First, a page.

Week 1: There are too many to choose from. Here are just a few of the titillating matchups college football fans will get to enjoy in Week 1:
- Cincinnati at Arkansas
- Houston at UTSA
- Oregon at Georgia (at Mercedes-Benz Stadium in Atlanta)
- Notre Dame at Ohio State
- Florida State at LSU
I think the winner for me is Notre Dame at Ohio State, with Oregon at Georgia coming in second. New Notre Dame head coach Marcus Freeman gets a test right away, challenging last year’s Rose Bowl champion Buckeyes in Columbus to kick off the season. Ohio State played a strong out-of-conference opponent last year in Columbus, falling 35-28 to Oregon. Can Notre Dame repeat Oregon’s success? The model says no, but my heart says yes.
Week 2: Baylor at BYU — The closest matchup of the week sees the #10 Baylor Bears travel to Provo to take on the Cougars. Baylor surprised just about everyone last season, riding some magic all the way to the Big 12 title. Meanwhile, BYU is coming off a 10-2 season that saw them beat rival Utah and then-21st-ranked Arizona State in back to back weeks. The Cougars ended the season on a bit of a sour note, falling to UAB by 3 points in the Independence Bowl, but should be right back at it again this year. They’ll face a strong test just two weeks into the season. For those of you wondering why Alabama at Texas isn’t featured here, it’s because I don’t see Texas as a serious threat to beat Alabama, even in Austin. The model gives Texas a 30% chance of victory, hardly anything to write home about.
Week 3: SMU at Maryland — The Mustangs will take on an improved Maryland squad in Week 3 in a strong test for each side. SMU should be considered one of the best Group of Five teams and will be a nice barometer for the Terrapins’ improvements heading into Big Ten play. The same goes for SMU, who can use Maryland — one of the last teams projected to be eligible for a bowl from the Big Ten — as a nice barometer for their progress towards an American Conference title. Despite Week 3 featuring a couple of ranked teams matching up, like Miami (FL) at Texas A&M and BYU at Oregon, the closest game per the model is likely the Mustangs visiting College Park.
Week 4: Notre Dame at North Carolina — I’ll be sure to play a little tune on the world’s tiniest violin for the Fighting Irish, who face another test shortly after their matchup against Ohio State. The Irish face a slate that is entirely FBS teams, so even their early-season games that follow their matchup at Ohio State feature teams like Marshall and Cal, who won’t be total pushovers. That type of schedule is great when Notre Dame submits their resume for College Football Playoff consideration at the end of the season, but it probably doesn’t feel good for the Irish during the thick of it. If Notre Dame slips up here and at Ohio State, they could be 2-2 and effectively removed from Playoff consideration.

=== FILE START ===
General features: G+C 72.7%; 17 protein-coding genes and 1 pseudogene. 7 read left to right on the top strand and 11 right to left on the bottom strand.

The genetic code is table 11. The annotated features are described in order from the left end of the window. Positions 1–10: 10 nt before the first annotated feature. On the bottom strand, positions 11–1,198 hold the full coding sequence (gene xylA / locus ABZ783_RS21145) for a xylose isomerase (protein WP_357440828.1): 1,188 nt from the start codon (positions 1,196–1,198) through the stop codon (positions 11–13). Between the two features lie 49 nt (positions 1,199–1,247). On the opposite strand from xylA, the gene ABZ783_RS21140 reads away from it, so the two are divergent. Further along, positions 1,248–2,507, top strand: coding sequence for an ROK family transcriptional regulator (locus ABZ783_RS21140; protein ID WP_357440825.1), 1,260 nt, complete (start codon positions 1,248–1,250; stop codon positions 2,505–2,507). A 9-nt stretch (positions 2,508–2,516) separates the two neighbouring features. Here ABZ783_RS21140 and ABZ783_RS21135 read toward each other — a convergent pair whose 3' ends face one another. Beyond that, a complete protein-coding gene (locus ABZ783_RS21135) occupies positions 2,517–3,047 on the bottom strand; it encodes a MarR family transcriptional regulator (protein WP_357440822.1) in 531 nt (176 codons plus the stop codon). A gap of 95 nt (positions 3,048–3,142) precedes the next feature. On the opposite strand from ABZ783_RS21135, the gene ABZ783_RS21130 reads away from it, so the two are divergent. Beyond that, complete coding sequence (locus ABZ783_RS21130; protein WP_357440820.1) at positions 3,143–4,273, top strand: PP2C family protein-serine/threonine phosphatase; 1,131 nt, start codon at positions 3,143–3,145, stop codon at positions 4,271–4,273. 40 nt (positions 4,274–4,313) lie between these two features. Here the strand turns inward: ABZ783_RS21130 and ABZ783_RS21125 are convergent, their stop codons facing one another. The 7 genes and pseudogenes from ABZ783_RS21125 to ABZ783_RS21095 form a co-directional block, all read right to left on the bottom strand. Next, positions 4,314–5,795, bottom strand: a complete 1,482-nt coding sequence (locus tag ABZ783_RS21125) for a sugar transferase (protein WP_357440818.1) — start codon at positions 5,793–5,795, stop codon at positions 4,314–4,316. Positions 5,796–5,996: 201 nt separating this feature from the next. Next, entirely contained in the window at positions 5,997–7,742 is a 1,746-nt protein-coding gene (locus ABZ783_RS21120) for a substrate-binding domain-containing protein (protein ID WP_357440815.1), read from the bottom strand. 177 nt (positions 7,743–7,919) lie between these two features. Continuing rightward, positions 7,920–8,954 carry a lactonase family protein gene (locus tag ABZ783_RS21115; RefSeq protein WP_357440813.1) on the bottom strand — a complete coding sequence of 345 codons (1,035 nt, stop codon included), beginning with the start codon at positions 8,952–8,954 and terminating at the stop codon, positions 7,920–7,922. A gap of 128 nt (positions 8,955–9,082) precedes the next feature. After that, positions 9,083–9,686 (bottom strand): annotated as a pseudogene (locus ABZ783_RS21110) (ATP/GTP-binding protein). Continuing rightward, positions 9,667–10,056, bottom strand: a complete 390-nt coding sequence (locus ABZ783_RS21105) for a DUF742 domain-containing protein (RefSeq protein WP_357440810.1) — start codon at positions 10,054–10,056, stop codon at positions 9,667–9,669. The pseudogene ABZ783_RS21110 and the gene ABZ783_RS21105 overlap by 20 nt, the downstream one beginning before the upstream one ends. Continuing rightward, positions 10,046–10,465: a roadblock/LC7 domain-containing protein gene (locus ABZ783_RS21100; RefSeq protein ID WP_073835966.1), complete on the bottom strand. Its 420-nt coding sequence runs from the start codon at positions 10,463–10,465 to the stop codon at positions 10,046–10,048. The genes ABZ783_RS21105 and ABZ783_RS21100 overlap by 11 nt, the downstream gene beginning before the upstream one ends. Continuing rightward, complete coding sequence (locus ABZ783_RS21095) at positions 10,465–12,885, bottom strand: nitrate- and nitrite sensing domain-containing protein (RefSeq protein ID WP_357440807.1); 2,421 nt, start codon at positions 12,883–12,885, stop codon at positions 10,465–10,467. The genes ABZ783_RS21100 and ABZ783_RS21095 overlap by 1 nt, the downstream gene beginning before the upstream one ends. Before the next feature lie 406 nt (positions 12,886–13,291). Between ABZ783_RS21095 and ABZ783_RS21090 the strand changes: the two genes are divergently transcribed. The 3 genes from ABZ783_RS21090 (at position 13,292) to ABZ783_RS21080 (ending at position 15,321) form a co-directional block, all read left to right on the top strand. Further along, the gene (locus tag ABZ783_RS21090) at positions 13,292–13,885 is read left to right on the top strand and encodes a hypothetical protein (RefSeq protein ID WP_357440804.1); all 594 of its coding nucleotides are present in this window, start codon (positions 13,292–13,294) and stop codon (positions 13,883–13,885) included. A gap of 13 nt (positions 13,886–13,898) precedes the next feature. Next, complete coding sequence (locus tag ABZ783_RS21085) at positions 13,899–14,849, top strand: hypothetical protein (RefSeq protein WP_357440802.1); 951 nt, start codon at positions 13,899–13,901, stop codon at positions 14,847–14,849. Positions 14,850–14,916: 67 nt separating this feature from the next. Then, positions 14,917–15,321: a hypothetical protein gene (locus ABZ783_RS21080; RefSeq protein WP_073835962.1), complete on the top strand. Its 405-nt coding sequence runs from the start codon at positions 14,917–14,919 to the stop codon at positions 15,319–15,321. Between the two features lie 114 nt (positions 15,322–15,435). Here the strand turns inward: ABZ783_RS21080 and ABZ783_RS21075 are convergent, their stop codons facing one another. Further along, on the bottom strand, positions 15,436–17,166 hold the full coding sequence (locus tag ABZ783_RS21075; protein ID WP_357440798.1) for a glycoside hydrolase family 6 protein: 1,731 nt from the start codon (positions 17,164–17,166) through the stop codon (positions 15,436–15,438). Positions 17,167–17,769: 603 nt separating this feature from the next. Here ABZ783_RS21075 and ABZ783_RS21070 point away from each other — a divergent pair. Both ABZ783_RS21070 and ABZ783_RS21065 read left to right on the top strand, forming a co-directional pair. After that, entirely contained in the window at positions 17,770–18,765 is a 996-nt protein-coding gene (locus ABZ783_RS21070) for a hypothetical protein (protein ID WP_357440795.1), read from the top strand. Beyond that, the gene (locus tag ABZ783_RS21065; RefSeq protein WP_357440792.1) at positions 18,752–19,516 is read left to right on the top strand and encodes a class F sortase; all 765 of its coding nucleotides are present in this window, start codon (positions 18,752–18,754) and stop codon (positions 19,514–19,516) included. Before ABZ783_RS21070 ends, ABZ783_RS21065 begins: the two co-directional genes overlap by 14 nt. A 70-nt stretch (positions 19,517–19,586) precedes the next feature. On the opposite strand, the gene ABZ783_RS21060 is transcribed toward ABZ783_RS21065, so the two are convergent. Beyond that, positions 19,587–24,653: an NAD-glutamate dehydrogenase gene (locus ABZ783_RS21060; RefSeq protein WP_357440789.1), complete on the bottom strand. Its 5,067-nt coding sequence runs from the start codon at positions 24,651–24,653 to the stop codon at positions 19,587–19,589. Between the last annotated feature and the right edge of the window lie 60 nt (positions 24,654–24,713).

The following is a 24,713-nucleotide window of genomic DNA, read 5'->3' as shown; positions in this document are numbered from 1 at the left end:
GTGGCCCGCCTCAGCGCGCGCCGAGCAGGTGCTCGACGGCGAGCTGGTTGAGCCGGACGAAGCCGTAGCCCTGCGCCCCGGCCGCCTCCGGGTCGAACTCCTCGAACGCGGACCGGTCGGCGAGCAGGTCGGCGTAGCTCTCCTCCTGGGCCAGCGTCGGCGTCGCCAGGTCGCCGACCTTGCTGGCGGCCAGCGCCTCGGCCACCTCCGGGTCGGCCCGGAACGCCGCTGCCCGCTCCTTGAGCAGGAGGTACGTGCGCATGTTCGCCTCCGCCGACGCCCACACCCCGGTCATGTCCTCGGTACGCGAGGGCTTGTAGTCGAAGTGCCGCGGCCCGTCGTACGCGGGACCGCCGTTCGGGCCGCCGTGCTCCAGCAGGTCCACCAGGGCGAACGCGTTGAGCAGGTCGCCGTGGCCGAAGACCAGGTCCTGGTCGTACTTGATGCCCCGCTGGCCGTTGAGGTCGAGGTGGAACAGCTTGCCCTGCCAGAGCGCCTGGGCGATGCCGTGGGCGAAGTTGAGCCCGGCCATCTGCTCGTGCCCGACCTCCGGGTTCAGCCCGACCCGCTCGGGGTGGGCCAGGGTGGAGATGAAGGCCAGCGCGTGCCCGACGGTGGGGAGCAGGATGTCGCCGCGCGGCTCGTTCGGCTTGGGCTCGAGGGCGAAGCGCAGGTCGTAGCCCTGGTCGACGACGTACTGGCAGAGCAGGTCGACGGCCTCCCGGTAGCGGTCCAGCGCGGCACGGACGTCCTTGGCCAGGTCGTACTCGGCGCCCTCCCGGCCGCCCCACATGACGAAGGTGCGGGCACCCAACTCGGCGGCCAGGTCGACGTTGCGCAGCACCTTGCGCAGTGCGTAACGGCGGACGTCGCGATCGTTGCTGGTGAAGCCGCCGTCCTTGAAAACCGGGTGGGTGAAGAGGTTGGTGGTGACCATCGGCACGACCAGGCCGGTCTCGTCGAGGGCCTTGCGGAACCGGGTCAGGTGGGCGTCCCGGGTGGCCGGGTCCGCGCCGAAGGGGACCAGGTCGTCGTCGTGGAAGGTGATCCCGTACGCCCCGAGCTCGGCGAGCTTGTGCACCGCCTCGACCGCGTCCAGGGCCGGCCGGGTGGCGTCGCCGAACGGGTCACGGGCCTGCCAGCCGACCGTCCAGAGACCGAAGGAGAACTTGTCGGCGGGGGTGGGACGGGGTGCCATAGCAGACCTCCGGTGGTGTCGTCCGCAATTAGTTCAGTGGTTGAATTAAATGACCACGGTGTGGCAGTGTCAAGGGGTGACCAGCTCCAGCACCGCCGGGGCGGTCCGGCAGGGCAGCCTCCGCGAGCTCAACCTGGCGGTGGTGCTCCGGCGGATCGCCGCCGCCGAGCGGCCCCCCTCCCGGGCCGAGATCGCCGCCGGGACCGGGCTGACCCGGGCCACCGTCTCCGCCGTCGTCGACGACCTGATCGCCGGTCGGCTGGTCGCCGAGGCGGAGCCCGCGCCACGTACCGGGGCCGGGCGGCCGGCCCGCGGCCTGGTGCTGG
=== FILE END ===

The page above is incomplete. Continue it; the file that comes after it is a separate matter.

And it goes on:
Week 5: It’s a tie! This is a week with a pair of true toss-ups — between teams currently ranked in the AP Poll, but that could change by the time Week 5 rolls around — in conference play:
- Kentucky at Ole Miss
- Oklahoma State at Baylor
Here, Kentucky and Ole Miss can establish their legitimacies as solid football programs. Kentucky is eager to prove that it cares about football season, while Ole Miss is ready to show that last year’s success was no fluke. Meanwhile, Oklahoma State will be looking for revenge after last year’s Big 12 title game loss to Baylor erased their chances at a first-ever College Football Playoff appearance. Coin flips will be about as accurate a predictor as my model in these games.
Week 6: Texas vs. Oklahoma (at AT&T Stadium) — There are closer games on the schedule, but the Red River Showdown never ceases to amaze. No more explanation needed.
Week 7: Wisconsin at Michigan State — The Spartans, the surprise of the Big Ten last season, will be in the midst of a very difficult set of games when they host Wisconsin. In Week 6, Sparty hosts Ohio State in East Lansing. Then, in Week 8, they visit Michigan to try to retain the Paul Bunyan Trophy for another year. If the Spartans can come out of these 3 matchups with at least 2 wins, they will be on track for the Big Ten title game. Their best chance at a win in these 3 games comes in Week 7, against the Badgers.
Feature image by Michael Packard (@CollectingPack on Twitter)